HPV becomes concern for males

By Jamie Hufnagle
April 12, 2007

While recent attention has been focused on the human papillomavirus in women, recent studies have shown that males may have a reason to be just as concerned.

As many as 60 percent of men ages 18 to 70 are infected with HPV, according to an article in the Los Angeles Times. Questions have been raised on whether the new vaccine will be effective in reducing diseases linked to the virus unless both men and women are immunized.

Several studies are being conducted in order to better understand HPV in males and whether the new HPV vaccine, Gardasil, will also work for them. The new data confirms that HPV is not solely a women’s issue but an issue for males as well.

HPV is well known for causing cervical cancer in women. Gardasil, the new vaccine, is given in a three-shot series and was approved last year for girls and women ages 9 to 26.

John Sarge, a senior at West Chester University, was not aware of the recent studies that are underway in order to conquer an understanding of HPV in males.

“As a young male, it’s great to know that attention is shifting toward the effect it will have on males, especially my age. It’s important to look at both sides and decide whether the vaccine will change the way this disease is spread,” Sarge said.

It is known that men transmit HPV to women but what remains unknown is the exact rate of transmission.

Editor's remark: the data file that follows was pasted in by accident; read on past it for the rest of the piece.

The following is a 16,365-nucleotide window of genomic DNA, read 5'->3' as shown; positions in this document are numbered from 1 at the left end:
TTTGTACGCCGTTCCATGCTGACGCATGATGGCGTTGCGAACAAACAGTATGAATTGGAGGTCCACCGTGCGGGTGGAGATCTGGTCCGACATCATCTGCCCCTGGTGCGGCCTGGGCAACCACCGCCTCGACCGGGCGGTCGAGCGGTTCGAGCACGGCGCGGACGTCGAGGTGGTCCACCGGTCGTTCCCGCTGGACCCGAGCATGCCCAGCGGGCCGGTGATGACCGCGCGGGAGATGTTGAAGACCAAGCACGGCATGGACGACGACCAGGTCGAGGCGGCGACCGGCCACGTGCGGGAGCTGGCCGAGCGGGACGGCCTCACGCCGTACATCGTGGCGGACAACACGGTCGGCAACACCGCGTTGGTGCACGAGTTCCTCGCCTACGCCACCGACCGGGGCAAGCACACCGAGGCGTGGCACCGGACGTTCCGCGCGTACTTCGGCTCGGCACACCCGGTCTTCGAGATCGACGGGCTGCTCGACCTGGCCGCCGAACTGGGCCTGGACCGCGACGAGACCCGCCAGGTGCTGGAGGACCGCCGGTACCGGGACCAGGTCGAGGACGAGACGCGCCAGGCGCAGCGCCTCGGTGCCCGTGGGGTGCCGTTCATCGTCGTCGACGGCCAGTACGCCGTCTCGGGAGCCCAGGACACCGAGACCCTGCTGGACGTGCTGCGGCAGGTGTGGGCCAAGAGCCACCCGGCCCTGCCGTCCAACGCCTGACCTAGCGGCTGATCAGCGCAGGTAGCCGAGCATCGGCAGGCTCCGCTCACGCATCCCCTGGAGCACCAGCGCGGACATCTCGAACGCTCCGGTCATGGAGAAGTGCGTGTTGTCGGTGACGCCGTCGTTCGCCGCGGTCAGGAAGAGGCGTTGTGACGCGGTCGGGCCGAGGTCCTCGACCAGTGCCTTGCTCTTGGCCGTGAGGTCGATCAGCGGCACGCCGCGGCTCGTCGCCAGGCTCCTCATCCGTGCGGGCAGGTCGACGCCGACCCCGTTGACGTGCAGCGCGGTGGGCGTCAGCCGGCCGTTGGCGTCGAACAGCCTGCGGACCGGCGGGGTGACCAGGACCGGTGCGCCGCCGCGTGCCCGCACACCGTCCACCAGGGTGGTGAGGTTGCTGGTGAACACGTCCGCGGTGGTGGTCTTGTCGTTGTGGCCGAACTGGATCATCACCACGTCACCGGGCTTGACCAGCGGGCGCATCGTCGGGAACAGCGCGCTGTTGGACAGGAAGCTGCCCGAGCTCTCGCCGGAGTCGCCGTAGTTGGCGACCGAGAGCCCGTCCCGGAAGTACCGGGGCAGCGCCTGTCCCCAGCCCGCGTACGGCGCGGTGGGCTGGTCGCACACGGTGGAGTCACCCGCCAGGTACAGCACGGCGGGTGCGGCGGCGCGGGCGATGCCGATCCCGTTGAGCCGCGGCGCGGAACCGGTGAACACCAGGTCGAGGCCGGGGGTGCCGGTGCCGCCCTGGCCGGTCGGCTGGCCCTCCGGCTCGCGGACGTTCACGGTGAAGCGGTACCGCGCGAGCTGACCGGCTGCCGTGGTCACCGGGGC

Sophomore English and communication major Christina Michaluk hadn’t heard of the recent studies but felt that the vaccine is important for men to consider.

“If it means preventing someone from getting the virus, I think guys should also get the vaccination. If it helps to save more lives, it’s a great idea for men to get the shot as well,” Michaluk said.

Many experts are suggesting that everyone is vaccinated in order to reduce the circulation of the virus in the population.

“If you decrease HPV infection in men, then there will be decreased transmission to women also,” Dr. Dean Blumberg, associate professor of pediatric infectious disease at UC Davis, said in an article in the Los Angeles Times.

Merck is the company who produces Gardasil and is currently conducting studies of the vaccine’s ability to prevent infection in boys and men. The company has hopes that they will be able to market Gardasil to not only women, but to boys and men as well.

Studies of Gardasil have shown that the vaccine stimulates an even stronger immune response in boys than in girls. According to Blumberg, this could imply that the vaccine will also prevent HPV infections.

“It can’t hurt to administer the vaccine to males as well. If it can possibly prevent this disease from spreading, then it makes sense to take that step and hope for the best, Lauren Mattioni, sophomore social work major, said.

Studies are still underway on whether this vaccination should be administered to males as well. In the meantime, it has been reported that several males have already spoken with their doctors about receiving the vaccine.

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Jamie Hufnagle

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